Against Forgetting

How do you resist the monster that would have you forget your purpose in creating?

Against forgetting, give water to the plant

and notice the light in a stranger’s eye

––and the shadows. 

Notice the work still waiting, against

what would have you close your eyes,

surrendering time, white flag waving

for a moment before it falls like a sheet

over the sleeping body, like a sheet

over the dead.

I’d lose my head, The old women would say, 

If it wasn’t attached, as if to remind us to

hold the tether to what was less securely 

attached; as if to say, you’ll lose your life

if it isn’t attached, by the substance

of a series of tiny actions like clay around

the whisper-thin thread of your otherwise

invisible dreams.

Against forgetting, say to the child unsure

how to begin, Here, and hold out a hand

and keep mealtimes. Against forgetting,

extend an invitation to the table, 

to those cast out, disposed of,

dispossessed. This includes the children

before you and the ones made invisible

and the ones you once were.

To say, I see you, Here 

we are and remember.

To notice the little bird in the low branch,

to say its name and listen for its response

to what you have not said. To walk in

the desert, in the dark, with water and

with light.

“The bottom line is this: You write in order to change the world, knowing perfectly well that you probably can’t, but also knowing that literature is indispensable to the world. In some way, your aspirations and concern for a single man in fact do begin to change the world. The world changes according to the way people see it, and if you alter, even by a millimeter, the way a person looks or people look at reality, then you can change it.”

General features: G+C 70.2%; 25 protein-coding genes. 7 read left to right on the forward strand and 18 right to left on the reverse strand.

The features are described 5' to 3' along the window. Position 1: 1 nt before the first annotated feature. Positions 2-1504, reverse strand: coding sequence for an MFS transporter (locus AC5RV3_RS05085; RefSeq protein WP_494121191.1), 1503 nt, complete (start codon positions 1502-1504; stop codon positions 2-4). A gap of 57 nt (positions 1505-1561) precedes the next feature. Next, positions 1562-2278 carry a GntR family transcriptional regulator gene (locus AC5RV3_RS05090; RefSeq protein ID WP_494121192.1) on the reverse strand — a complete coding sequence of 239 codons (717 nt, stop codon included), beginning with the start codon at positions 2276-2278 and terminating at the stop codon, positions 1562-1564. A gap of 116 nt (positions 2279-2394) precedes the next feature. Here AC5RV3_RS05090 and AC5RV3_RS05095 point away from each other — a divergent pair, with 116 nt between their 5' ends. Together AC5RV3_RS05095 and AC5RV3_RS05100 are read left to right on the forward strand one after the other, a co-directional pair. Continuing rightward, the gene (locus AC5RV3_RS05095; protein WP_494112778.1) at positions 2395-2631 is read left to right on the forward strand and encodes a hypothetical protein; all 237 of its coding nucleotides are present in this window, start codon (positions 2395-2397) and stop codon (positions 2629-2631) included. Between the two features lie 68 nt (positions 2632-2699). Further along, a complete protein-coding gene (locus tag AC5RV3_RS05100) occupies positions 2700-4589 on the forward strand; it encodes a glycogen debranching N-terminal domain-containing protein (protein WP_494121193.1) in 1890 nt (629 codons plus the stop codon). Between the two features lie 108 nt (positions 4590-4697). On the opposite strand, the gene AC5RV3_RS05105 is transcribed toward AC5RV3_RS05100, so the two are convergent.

-James Baldwin, from a 1979 interview published in The New York Times

This post is a follow-up to yesterday’s post, on the monster that wants us to forget.

Author: Stacey C. Johnson

I am here to wonder out loud. The point is not to get a clear answer, a complete picture, but to remember how incomplete the picture is, to embrace the process once again, of discovery, of questions, to notice the stirrings of wonder. To leave crumbs behind, for the next traveler.

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